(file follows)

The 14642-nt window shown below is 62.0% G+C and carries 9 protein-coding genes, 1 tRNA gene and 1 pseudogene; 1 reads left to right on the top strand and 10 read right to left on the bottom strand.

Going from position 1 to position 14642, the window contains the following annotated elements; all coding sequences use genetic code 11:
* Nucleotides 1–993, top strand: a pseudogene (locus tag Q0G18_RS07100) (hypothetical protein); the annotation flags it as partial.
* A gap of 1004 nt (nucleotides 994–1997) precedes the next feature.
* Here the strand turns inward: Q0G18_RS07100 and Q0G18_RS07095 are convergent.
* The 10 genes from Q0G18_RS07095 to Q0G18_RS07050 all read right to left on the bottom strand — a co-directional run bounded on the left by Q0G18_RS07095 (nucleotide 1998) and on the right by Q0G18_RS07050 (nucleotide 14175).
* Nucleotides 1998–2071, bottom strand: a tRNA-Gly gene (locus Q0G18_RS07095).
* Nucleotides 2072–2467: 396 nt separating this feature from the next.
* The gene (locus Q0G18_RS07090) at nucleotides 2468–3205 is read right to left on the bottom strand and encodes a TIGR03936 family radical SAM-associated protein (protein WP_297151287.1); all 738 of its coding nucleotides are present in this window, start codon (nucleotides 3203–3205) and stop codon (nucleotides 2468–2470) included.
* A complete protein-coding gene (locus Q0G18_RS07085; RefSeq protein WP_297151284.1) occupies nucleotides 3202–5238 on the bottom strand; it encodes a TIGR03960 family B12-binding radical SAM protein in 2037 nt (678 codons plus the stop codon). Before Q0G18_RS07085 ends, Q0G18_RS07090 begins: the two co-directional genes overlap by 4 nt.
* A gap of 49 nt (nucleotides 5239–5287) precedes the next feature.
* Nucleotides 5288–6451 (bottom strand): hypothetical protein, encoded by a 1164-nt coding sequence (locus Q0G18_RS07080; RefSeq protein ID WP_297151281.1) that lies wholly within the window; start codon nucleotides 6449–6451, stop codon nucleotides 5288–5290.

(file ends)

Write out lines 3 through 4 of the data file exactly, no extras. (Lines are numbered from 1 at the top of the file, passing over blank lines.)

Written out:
* Nucleotides 1–993, top strand: a pseudogene (locus tag Q0G18_RS07100) (hypothetical protein); the annotation flags it as partial.
* A gap of 1004 nt (nucleotides 994–1997) precedes the next feature.